What is dark fibre and how is it used?

Cloud computing, edge computing, and the Internet of Things (IoT) are increasing the need for connectivity and consequently, there is a growing number of organisations investigating the use of dark fibre as an alternative to commercial Internet services. 

The term ‘dark fibre’ which is also known as unlit fibre or black fibre refers to fibre optic cables that have been laid in the ground but is not being used. Since the cost of installing cables is high, companies bury more cabling than needed and thus less than half of the actual cables underground are being used, leaving the rest available for companies to lease. 

Dark fibre is thus pre-existing underground infrastructure that does not yet have the hardware or software that enable it to run services. Companies anticipating the need for growth in the future and considering the difficulty of physically digging to install cables were building fibre footprints and laid far more fibre than they needed thus creating a surplus of infrastructure. Dark fibre offers the following advantages:


A benefit of dark fibre is the potential speed since an organisation leasing dark fibre does not have to contend with the traffic of a lot of different points before arriving at its destination. With dark fibre, organisations can get a straight line from point A to point B, which improves performance. Dark fibre thus showcases remarkable ability when it comes to speed. Since when selecting dark fibre, enterprises can ensure they are getting the most direct, and therefore most efficient, path from end-to-end. 

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An important benefit is the fact that dark fibre can provide physical redundancy for existing systems. Because providers may rely on the same physical infrastructure, dark fibre provides an alternative in the event of a disaster due to a construction accident or burst water main.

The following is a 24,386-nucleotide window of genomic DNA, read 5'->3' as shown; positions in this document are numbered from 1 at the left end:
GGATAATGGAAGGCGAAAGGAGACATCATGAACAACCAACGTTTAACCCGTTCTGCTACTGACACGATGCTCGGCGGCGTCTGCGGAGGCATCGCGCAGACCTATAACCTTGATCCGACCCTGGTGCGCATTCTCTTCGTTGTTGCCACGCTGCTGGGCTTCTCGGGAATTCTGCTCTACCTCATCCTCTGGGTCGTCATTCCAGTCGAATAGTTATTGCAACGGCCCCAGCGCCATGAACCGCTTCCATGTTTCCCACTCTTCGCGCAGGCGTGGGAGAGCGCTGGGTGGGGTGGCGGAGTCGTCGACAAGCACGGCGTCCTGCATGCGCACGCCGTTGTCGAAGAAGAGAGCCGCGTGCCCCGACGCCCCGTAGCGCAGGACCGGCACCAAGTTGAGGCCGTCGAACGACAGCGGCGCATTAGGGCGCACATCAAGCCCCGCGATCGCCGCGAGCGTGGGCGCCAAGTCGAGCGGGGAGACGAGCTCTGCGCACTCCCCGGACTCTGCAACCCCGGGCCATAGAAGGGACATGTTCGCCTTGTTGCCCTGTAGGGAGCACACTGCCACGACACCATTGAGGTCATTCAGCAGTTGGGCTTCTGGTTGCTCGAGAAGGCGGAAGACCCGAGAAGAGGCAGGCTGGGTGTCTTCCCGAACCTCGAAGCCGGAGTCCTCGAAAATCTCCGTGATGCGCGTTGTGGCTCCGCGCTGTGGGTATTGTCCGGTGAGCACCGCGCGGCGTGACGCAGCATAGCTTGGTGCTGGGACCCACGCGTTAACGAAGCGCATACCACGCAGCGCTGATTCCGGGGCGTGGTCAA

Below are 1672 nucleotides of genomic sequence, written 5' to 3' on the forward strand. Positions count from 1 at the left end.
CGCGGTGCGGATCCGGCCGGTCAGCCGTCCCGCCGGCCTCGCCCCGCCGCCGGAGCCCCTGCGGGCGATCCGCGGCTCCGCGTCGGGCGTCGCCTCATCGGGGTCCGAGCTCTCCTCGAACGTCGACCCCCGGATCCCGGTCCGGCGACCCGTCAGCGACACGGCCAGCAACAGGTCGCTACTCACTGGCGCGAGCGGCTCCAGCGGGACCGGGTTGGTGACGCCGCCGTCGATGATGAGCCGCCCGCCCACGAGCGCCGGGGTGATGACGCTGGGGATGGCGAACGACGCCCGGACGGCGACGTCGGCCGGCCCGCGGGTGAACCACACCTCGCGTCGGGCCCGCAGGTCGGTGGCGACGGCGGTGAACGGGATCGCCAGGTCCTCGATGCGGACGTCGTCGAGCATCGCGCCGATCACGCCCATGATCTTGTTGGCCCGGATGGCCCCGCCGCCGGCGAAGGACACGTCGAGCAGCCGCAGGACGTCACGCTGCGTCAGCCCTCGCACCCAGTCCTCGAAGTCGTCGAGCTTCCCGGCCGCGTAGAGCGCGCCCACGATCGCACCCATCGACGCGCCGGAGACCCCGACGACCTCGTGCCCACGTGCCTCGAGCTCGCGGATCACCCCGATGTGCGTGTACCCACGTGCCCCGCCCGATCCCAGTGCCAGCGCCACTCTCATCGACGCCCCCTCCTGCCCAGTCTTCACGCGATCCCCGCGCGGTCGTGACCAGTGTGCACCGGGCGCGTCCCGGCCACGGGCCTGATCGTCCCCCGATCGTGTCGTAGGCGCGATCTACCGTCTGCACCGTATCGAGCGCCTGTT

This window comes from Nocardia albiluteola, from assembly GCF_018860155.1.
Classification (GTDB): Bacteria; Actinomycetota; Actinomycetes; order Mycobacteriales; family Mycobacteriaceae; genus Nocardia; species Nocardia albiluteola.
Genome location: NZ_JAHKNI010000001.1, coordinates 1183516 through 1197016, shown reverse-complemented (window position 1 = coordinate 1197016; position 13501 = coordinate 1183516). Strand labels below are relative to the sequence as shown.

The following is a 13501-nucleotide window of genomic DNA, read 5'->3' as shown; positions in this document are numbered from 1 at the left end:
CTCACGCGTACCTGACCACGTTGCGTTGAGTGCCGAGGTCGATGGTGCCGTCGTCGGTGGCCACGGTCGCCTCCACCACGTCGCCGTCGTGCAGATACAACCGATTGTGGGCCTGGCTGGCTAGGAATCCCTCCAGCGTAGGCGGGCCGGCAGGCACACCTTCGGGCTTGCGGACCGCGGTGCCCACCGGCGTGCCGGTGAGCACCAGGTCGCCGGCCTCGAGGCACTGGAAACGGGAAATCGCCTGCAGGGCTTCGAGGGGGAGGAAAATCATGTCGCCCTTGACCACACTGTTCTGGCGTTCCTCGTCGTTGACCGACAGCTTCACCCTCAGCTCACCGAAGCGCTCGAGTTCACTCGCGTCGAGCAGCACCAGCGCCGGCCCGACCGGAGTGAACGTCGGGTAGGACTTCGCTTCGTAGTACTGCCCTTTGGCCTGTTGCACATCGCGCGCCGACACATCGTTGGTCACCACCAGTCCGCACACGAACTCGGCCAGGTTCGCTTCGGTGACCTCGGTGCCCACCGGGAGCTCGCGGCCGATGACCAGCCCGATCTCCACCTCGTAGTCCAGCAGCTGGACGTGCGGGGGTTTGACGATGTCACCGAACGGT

Scalability and flexibility

Dark fibre can be broken down into a multitude of wavelengths through a process called wavelength-division multiplexing (DWDM). DWDM enables the transmission of multiple data streams along different light wavelengths which means that businesses can adjust their need to what they lease. Smaller companies could be leasing a single wavelength, while larger companies can lease an entire fibre strand. Dark fibre can also easily accommodate the rapidly-scaling needs of today’s businesses.

Although dark fibre may be regarded as only suitable for service providers, it leased more commonly these days than many businesses would assume. Dark fibre can meet a wide variety of business needs such as effectively future-proofing businesses and empowering them to meet the growing needs of their end-users. 

Dark fibre repurposed as seismic sensors

Findings of a recent research study indicate that dark fibre can serve as regional seismic activity monitors and detect earthquakes thousands of kilometres away, according to new research. 

A research team used a relatively new technique called distributed acoustic sensing, or DAS, to measure how seismic waves affect the underground cables. “The neat thing about the technique is that you can use it to measure seismic waveforms at a very large number of locations on an existing fibre. When applied to existing dark-fibre networks, DAS gives the same data at a lower cost than a comparable number of above-ground seismic stations”.” Jonathan Ajo-Franklin, lead author quoted by Eos. 

Disadvantages of using dark fibre

Although there are advantages to running a dark fibre optic network, there are also disadvantages. The primary disadvantages are the loss of time and money that it takes to set up the infrastructure.

Availability is an important issue because not every town has dark fibre capabilities and before companies invest, they should determine if there is dark fibre available.

Regular maintenance and repairs can be an inconvenience since not all technicians will have a solid grasp on how to remedy every dark fibre situation they may encounter. Significant or major repairs may mean incurring tremendous expense. 

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